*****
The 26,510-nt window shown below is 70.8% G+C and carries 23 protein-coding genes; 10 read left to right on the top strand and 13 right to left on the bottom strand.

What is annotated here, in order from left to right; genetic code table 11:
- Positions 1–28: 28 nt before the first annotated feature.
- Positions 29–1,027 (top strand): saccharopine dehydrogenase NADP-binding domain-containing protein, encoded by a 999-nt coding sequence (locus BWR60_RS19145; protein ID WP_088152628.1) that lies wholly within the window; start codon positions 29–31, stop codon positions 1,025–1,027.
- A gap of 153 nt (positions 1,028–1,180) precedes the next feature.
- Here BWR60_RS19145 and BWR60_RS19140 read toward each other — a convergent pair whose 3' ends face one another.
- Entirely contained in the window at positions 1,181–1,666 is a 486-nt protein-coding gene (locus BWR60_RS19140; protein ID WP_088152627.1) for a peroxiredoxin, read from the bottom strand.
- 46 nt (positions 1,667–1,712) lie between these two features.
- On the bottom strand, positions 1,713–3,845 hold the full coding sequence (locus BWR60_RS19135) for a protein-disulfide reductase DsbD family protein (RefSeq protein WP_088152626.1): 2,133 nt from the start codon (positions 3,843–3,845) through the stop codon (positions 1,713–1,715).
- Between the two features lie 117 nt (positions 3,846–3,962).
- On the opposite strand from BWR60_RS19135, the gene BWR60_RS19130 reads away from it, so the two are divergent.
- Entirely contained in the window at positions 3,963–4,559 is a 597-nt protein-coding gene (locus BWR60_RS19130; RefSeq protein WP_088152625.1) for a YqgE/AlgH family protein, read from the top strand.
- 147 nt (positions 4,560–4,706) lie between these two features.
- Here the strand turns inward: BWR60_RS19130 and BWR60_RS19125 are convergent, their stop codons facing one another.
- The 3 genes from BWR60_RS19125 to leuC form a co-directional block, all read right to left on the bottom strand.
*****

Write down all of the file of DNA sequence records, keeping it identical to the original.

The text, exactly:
The 26,510-nt window shown below is 70.8% G+C and carries 23 protein-coding genes; 10 read left to right on the top strand and 13 right to left on the bottom strand.

What is annotated here, in order from left to right; genetic code table 11:
- Positions 1–28: 28 nt before the first annotated feature.
- Positions 29–1,027 (top strand): saccharopine dehydrogenase NADP-binding domain-containing protein, encoded by a 999-nt coding sequence (locus BWR60_RS19145; protein ID WP_088152628.1) that lies wholly within the window; start codon positions 29–31, stop codon positions 1,025–1,027.
- A gap of 153 nt (positions 1,028–1,180) precedes the next feature.
- Here BWR60_RS19145 and BWR60_RS19140 read toward each other — a convergent pair whose 3' ends face one another.
- Entirely contained in the window at positions 1,181–1,666 is a 486-nt protein-coding gene (locus BWR60_RS19140; protein ID WP_088152627.1) for a peroxiredoxin, read from the bottom strand.
- 46 nt (positions 1,667–1,712) lie between these two features.
- On the bottom strand, positions 1,713–3,845 hold the full coding sequence (locus BWR60_RS19135) for a protein-disulfide reductase DsbD family protein (RefSeq protein WP_088152626.1): 2,133 nt from the start codon (positions 3,843–3,845) through the stop codon (positions 1,713–1,715).
- Between the two features lie 117 nt (positions 3,846–3,962).
- On the opposite strand from BWR60_RS19135, the gene BWR60_RS19130 reads away from it, so the two are divergent.
- Entirely contained in the window at positions 3,963–4,559 is a 597-nt protein-coding gene (locus BWR60_RS19130; RefSeq protein WP_088152625.1) for a YqgE/AlgH family protein, read from the top strand.
- 147 nt (positions 4,560–4,706) lie between these two features.
- Here the strand turns inward: BWR60_RS19130 and BWR60_RS19125 are convergent, their stop codons facing one another.
- The 3 genes from BWR60_RS19125 to leuC form a co-directional block, all read right to left on the bottom strand.